Finding ways of being gentle and compassionate with yourself in the face of trauma isn’t always easy to do. When a person faces the ambiguity of an unresolved loss, it’s easy to find blame in their actions or inactions leading up to the loss. Guilt and self-blame are unproductive ways of processing your grief, leading to further feelings of shame, anger, and even resentment.
Remembering that certain things are out of your control may help you process your loss and come to terms with it. Instead of finding reasons why you may be responsible for the outcome, look at how your responses to your loss may contribute to finding a resolution.
6. Construct a meaningful narrative
The retelling of your story to your loved ones, support group, friends, and anyone who’ll listen will help you formulate a narrative on the relationship shared between you and the loved one you’re grieving. The more you tell their story, the more you shape the experience and give meaning to their life. As you grapple with your grief, you control what you want others to know and remember about your loved one.
9. Seek therapy
Seeking grief counseling or therapy to help you cope with your pain and sorrow may alleviate some of the negative feelings associated with ambiguous loss. A therapist is critical in helping families and individuals strengthen their inner resources to help them face their losses. The therapist's role is to help you define your grief and loss experience, find ways of coping, and move forward from your suffering.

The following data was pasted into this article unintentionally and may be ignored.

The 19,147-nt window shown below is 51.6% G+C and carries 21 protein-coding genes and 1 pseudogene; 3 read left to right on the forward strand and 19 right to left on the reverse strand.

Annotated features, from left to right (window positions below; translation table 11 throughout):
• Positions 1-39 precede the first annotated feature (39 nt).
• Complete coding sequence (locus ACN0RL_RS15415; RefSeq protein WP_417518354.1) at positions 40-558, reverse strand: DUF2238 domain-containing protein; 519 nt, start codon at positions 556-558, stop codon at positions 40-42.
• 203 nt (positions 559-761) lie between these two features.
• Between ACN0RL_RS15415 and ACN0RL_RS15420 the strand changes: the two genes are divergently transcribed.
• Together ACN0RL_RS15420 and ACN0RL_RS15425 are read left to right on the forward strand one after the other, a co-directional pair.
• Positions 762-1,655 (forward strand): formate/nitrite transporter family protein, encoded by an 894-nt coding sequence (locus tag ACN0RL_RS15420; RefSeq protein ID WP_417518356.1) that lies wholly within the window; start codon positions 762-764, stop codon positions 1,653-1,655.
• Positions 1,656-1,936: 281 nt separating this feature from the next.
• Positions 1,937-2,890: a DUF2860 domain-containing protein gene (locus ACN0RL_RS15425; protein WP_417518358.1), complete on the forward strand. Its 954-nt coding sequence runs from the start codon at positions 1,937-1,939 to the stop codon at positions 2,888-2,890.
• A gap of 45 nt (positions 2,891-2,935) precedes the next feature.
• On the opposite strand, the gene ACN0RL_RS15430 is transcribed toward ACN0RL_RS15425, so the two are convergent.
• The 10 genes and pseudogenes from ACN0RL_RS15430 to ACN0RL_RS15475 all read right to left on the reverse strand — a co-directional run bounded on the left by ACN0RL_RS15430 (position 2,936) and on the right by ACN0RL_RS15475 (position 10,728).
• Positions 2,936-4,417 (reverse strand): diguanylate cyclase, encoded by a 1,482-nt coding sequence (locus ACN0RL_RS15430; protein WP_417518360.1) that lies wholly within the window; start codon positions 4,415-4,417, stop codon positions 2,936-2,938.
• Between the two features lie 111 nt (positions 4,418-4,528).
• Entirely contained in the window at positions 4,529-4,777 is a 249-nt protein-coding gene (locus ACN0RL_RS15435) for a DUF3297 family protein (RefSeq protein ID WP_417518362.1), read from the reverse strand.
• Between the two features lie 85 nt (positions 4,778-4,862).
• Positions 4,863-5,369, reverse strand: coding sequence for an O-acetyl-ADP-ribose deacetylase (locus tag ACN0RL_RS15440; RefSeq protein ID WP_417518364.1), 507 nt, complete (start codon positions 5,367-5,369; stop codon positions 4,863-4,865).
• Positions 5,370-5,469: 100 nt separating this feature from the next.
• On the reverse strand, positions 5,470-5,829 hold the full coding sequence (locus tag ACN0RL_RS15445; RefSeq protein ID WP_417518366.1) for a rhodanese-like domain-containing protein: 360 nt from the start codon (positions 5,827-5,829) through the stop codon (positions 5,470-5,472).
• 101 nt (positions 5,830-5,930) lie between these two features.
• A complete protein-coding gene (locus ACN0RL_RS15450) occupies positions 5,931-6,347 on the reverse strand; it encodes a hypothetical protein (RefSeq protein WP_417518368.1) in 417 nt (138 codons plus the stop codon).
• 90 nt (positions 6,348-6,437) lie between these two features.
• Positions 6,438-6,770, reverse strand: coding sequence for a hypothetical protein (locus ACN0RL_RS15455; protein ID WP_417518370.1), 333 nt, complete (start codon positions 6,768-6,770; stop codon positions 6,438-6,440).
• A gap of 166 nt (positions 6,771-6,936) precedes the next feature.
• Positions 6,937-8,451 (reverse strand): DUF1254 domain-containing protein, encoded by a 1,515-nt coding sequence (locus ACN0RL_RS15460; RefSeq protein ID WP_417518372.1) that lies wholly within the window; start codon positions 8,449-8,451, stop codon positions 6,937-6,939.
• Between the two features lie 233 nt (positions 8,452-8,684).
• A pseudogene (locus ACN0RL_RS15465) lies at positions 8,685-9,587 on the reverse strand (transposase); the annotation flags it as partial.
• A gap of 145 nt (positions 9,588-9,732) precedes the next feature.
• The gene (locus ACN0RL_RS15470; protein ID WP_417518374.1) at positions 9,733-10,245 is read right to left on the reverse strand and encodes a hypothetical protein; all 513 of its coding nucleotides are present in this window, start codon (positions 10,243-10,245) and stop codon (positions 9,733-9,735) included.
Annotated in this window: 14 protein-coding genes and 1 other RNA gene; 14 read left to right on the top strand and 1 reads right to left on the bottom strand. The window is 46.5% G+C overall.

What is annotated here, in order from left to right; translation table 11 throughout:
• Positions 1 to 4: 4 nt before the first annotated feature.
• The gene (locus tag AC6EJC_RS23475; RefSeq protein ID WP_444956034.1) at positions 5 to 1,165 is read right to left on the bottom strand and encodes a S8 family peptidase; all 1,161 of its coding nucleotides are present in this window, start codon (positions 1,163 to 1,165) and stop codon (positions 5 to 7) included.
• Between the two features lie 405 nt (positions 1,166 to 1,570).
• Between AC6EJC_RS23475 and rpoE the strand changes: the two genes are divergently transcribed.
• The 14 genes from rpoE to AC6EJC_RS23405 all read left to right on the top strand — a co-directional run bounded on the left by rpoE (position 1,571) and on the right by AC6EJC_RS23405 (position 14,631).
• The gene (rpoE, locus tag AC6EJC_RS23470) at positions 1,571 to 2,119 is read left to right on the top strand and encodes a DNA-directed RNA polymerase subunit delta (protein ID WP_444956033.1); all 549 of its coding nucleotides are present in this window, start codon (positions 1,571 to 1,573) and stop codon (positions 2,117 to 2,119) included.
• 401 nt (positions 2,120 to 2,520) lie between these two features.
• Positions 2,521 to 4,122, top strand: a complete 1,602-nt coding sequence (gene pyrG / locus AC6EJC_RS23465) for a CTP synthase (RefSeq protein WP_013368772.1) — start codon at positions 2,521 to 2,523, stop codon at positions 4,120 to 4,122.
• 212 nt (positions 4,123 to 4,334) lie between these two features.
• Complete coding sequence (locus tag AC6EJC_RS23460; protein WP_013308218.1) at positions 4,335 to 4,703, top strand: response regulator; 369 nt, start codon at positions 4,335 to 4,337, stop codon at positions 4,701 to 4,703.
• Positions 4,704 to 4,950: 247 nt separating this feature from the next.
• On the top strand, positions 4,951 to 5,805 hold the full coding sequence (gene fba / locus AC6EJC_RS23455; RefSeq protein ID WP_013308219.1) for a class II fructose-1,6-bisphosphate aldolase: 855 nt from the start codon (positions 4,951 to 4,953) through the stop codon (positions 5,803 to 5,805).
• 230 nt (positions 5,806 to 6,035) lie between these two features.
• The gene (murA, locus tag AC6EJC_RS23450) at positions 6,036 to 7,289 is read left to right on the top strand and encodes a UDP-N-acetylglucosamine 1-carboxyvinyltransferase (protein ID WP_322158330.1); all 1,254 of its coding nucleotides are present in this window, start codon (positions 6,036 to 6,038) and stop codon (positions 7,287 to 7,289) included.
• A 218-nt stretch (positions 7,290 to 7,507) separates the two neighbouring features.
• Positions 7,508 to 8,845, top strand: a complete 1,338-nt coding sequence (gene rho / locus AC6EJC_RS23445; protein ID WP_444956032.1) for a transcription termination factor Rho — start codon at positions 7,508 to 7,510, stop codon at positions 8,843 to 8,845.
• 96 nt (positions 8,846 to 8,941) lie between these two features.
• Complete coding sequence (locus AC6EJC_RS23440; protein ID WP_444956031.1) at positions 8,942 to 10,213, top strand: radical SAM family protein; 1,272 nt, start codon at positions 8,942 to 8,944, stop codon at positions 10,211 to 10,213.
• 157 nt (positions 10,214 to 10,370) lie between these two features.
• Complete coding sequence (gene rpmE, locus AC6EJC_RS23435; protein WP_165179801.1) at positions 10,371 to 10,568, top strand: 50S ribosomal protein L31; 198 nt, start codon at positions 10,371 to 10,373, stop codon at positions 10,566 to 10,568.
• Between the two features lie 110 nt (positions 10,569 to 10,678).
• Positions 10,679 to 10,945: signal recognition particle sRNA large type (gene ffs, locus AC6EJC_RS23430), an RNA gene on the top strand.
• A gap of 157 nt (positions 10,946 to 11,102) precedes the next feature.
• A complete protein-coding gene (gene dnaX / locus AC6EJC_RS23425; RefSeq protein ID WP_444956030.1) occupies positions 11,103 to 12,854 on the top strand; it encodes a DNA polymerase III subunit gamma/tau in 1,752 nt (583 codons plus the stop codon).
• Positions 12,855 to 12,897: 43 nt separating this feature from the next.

A grief counselor enables you to navigate the grief responses that are sometimes complicated to understand. They accomplish this with cognitive-behavioral or talk therapy that helps you shape your experience while helping you find solutions to your grief.
The Ambiguous Loss Grief Experience
You can expect to come out of your grief experience whenever there’s a resolution to your loss. But not everyone who experiences this type of loss will ever fully get through it. Unfortunately, sometimes there are no answers for what has happened to your loved one or why. W
hen there’s no resolution to the tragedy, the ambiguous loss can lead a bereaved person to a profoundly painful grief experience that isn’t easy to come out of. Only time and a proactive approach to healing can bring a sense of relief for some.